"We're not funding the most viable research in these technologies," he added, calling these technologies "so dubious" that few risk investing in these programs. "Private capital beats a path to the door of viable technology."

"This is a classic case of ancestor worship," Markey said of the amendment. "They leave in the money for nuclear, but zero out the money for wind, zero out the money for solar, zero out the money for energy efficiency, zero out the money for conservation."

Markey also proposed an amendment to move $100 million from oil, coal and gas programs into renewable energy programs, but Republicans said they would oppose it. Votes on both proposals are expected Monday evening.

The bill would fund the Department of Energy and other agencies, and cut $1 billion compared to current funding levels. Several members introduced proposals on Monday aimed at restoring funding to parts of Title I of the bill, which deals with the Army Corps of Engineers. Among Democrats, Rep. John Tierney (D-Mass.) introduced an amendment that would restore funding to the Corps. Under the bill, $88 million of these funds would be cut.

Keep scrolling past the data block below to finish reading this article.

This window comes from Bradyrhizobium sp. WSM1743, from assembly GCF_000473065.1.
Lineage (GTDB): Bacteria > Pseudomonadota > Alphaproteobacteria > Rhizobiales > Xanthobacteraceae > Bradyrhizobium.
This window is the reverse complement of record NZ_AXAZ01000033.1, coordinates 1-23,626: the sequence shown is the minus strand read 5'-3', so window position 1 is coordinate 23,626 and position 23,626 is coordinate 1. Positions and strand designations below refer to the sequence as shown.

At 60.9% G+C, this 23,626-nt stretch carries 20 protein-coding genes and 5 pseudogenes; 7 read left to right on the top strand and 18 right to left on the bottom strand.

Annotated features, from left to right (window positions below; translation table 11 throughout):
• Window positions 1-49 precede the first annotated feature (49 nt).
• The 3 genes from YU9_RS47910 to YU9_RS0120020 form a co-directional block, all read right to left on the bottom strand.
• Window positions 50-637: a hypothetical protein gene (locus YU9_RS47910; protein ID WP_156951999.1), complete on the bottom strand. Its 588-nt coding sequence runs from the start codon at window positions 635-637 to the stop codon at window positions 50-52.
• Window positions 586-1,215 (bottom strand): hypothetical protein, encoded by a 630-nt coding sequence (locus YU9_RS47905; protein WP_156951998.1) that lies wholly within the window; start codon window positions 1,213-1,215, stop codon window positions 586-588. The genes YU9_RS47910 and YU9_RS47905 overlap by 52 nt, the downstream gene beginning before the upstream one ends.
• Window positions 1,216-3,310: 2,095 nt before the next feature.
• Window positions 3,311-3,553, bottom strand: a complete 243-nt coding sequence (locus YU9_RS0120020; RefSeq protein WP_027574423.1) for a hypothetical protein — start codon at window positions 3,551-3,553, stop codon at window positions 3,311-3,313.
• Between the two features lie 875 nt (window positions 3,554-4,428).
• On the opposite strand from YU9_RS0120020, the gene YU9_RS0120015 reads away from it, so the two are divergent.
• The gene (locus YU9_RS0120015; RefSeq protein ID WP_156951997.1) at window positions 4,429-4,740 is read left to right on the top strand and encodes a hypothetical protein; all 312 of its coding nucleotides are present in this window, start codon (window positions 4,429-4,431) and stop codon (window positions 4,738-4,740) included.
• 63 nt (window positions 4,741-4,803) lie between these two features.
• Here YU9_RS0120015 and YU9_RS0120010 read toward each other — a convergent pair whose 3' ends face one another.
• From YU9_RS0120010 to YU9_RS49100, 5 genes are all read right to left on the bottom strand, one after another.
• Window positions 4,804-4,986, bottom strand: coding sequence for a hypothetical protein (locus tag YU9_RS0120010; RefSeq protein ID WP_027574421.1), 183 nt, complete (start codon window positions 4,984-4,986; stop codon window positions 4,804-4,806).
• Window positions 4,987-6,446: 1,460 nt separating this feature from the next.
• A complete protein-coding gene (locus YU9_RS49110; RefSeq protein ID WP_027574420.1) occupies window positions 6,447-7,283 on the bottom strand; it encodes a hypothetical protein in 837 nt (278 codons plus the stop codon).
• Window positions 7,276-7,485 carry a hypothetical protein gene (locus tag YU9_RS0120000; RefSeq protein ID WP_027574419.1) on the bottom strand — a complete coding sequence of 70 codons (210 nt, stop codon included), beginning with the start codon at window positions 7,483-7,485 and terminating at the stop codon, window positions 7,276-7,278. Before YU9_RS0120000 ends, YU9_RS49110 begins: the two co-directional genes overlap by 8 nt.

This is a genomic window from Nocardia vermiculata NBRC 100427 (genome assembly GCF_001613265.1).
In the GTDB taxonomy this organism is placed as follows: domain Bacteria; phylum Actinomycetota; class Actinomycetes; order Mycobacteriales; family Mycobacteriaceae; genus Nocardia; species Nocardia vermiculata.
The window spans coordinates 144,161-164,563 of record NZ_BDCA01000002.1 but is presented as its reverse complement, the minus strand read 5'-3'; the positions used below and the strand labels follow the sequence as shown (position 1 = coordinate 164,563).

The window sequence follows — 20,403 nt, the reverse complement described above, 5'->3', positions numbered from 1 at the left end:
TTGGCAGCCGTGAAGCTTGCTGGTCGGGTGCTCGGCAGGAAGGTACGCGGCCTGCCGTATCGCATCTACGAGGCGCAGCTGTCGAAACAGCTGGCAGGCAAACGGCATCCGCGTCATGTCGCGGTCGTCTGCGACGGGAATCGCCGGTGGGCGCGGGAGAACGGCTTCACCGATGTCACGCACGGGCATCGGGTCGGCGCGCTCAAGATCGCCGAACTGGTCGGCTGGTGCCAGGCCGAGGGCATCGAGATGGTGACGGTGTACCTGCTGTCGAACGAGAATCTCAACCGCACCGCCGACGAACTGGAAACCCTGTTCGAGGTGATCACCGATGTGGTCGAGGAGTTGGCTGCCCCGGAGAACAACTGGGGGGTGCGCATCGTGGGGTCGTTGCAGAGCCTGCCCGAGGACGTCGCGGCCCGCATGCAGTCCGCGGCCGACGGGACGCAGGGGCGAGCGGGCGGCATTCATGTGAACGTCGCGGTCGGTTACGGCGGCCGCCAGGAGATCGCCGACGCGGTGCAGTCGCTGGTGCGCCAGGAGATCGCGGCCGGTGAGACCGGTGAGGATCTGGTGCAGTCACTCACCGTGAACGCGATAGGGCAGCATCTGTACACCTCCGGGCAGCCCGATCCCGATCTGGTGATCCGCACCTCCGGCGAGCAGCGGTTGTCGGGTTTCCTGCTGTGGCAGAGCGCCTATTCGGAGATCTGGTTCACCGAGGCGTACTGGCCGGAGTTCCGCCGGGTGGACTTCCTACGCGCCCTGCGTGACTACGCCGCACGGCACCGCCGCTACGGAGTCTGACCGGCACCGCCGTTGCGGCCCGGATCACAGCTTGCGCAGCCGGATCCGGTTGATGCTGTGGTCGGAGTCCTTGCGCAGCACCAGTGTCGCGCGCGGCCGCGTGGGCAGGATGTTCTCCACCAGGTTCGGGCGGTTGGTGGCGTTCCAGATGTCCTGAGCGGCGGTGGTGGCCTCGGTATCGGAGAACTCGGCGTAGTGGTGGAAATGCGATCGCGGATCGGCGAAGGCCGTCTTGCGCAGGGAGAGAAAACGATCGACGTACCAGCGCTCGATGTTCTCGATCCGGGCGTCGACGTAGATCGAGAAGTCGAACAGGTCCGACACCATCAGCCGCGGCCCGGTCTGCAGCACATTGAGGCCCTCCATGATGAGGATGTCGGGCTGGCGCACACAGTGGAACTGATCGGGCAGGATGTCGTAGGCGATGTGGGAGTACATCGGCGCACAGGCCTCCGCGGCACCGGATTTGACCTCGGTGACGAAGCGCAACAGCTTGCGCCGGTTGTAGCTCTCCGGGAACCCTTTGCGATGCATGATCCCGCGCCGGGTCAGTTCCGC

Rep. Jim MoranJames (Jim) Patrick MoranDems face close polls in must-win Virginia Billionaire Trump donor hires lobbyists to help vets Lawmakers: Chaffetz has a point on housing stipend MORE (D-Va.) proposed an amendment that would strike language precluding the Corps and Environmental Protection Agency from issuing regulations clarifying which waters fall under federal protection.

Several other Republicans also offered amendments on Monday. Rep. Steve Scalise (R-La.) proposed an amendment that would increase funding for dredging the Mississippi River by $6.8 million. Rep. Rob WoodallWilliam (Rob) Robert WoodallPath to Dem majority lies in well-educated districts McConnell, Schumer tap colleagues to explore budget reform Ryan, Pelosi name members to new budget and pension committees MORE (R-Ga.) proposed language that would cut $5 million in spending for global warming planning in the Corps. And Rep. Pete Sessions (R-Texas) offered an amendment that would remove language barring the use of funds to convert functions done by government employees to private companies.

Aside from these amendments, several others that were introduced were either subjected to points of order or withdrawn.

One amendment, from Rep. Marcy Kapur (D-Ohio), proposed shifting $10 million from the Department of Energy's salaries and expenses to help restore funds to solar energy and other renewable energy programs. But it was rejected in a voice vote shortly before 5 p.m.

—This story was updated at 5:25 p.m. to reflect the RSC amendment.